Nazi foreign policy aimed to revise the Treaty of Versailles, unite German-speaking people and expand German land. This led to the invasion of the Rhineland, the Austrian Anschluss and the crisis in Czechoslovakia. Britain and France's policy of appeasement led to the Munich Agreement.
Britain did not act. There were a number of reasons for this:
at the time, Britain was in dispute with Italy over its military campaigns in Abyssinia (Ethiopia) and British forces had been moved into the Mediterranean in case Italy became aggressive. There was little Britain could do to stop Germany
during the 1930s a policy of appeasement was followed by a succession of British Governments. This meant that the British would seek to negotiate or discuss issues with Germany in an effort to avoid another war. This was popular with sections of the British population as they remembered the huge casualties of the Great War
the British politician Lord Lothian stated that the Germans were only going into their own back garden. This was a popular view of the German reoccupation of the Rhineland. Although the British government denounced the breaking of the terms of Versailles, they did not think it merited war
France did not act. France was between governments when Germany re-occupied the Rhineland. The Hoare-Laval fiasco (where France and Britain tried to appease Italy's leader Mussolini by agreeing to offer him land in Abyssinia) had been deeply unpopular and had eventually brought down the government. France could not act to stop the Germans.
French military forces had previously been moved from the Rhine to the Alps and Tunisia because of the political tension with Italy. As such, their forces near the Rhineland were weakened.
French generals also thought the German occupying forces were much bigger than they actually were. They would not attack without more support.
the French would only act on Germany with Britain's aid. British reluctance to stand up to Hitler meant the French also took no action. France placed its faith in the Maginot Line of fortifications on the Franco-German border.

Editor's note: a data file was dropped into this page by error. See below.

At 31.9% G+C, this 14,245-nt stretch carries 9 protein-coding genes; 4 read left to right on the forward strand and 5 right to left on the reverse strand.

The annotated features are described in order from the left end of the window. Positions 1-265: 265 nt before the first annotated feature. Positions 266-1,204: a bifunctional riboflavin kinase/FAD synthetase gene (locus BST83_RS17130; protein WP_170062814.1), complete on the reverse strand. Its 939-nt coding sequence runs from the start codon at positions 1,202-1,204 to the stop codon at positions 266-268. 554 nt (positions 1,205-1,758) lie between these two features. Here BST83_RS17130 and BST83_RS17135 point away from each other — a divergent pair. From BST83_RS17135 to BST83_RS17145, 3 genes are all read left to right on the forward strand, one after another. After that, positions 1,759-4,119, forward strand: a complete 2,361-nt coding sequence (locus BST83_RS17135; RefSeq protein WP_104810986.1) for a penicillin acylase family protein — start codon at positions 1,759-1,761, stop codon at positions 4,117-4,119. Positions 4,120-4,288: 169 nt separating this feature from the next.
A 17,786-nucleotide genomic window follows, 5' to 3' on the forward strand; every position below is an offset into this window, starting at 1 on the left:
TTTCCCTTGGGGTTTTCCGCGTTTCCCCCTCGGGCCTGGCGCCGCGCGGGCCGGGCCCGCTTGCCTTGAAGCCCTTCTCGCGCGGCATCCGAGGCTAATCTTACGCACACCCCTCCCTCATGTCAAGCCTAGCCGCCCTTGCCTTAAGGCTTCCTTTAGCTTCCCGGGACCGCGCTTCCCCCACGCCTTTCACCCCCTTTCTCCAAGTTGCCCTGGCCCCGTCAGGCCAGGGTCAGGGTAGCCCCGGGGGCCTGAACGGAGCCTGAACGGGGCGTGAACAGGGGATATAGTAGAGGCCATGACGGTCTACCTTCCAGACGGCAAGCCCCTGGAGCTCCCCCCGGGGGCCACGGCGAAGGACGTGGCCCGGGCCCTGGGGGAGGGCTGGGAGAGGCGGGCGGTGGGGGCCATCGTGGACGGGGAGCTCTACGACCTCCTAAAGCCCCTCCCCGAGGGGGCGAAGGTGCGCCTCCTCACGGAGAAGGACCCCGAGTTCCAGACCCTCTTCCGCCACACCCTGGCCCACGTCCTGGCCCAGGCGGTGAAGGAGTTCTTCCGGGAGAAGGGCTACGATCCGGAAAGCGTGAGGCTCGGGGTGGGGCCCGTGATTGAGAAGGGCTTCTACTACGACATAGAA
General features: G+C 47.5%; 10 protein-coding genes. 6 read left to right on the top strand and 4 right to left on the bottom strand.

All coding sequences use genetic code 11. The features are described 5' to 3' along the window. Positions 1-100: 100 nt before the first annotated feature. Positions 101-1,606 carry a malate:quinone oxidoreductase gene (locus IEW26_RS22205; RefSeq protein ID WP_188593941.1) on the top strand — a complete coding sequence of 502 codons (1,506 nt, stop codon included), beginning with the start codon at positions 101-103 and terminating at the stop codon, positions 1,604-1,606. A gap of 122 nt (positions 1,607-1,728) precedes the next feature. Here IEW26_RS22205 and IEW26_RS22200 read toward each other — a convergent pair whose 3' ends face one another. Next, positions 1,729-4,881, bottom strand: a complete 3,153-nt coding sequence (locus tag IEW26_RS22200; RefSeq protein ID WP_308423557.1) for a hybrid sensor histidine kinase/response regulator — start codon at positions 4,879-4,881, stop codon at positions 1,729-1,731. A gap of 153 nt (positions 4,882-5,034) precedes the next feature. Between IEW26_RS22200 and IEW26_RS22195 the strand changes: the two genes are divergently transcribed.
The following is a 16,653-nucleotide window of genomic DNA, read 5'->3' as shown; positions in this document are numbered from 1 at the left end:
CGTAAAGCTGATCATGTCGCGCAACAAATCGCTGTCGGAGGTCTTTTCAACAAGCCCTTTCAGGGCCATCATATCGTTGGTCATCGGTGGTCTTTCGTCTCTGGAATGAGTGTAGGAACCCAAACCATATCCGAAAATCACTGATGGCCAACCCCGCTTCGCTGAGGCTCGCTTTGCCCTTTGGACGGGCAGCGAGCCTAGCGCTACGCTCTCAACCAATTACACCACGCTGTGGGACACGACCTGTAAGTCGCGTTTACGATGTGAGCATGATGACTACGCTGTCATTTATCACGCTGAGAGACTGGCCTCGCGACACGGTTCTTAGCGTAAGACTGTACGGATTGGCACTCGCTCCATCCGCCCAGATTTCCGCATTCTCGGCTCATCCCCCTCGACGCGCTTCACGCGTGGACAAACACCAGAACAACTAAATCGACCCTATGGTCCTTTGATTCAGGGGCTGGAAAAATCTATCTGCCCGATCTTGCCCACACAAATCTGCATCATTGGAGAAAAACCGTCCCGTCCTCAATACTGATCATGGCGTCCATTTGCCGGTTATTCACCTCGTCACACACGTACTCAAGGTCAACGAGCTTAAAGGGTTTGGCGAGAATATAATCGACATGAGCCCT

Hitler had significantly improved his status.
Over the next two years the Germans built defences and within 18 months their rate of rearmament passed that of Britain and France. He did not agree to an Air Force Pact with Britain. He began to think he was infallible.
the reoccupation of the Rhineland made it more difficult for Britain and France to take future action against Germany. After 1936 Hitler ordered a line of defences to be built along Germany’s western frontier. This became known as the West Wall or Siegfried Line
the reoccupation of the Rhineland was seen as an occasion when France was directly threatened by Hitler’s actions. The lack of reaction by France suggested that they were unlikely to take action over any future aggression in Eastern Europe
France continued to strengthen the Maginot Line in an attempt to safeguard against future German aggression
France's alliance with Britain became strained due to Britain's refusal to stand up to Germany
French alliances with eastern European countries were undermined as France concentrated solely on defence against possible German aggression
Italy formed the Rome-Berlin Axis in July 1936
Hitler signed the Anti-Comintern Pact with Japan in November 1936 which formed an anti-Communist alliance between the two nations
Britain promised France and Belgium help if they were invaded (reaffirming Locarno)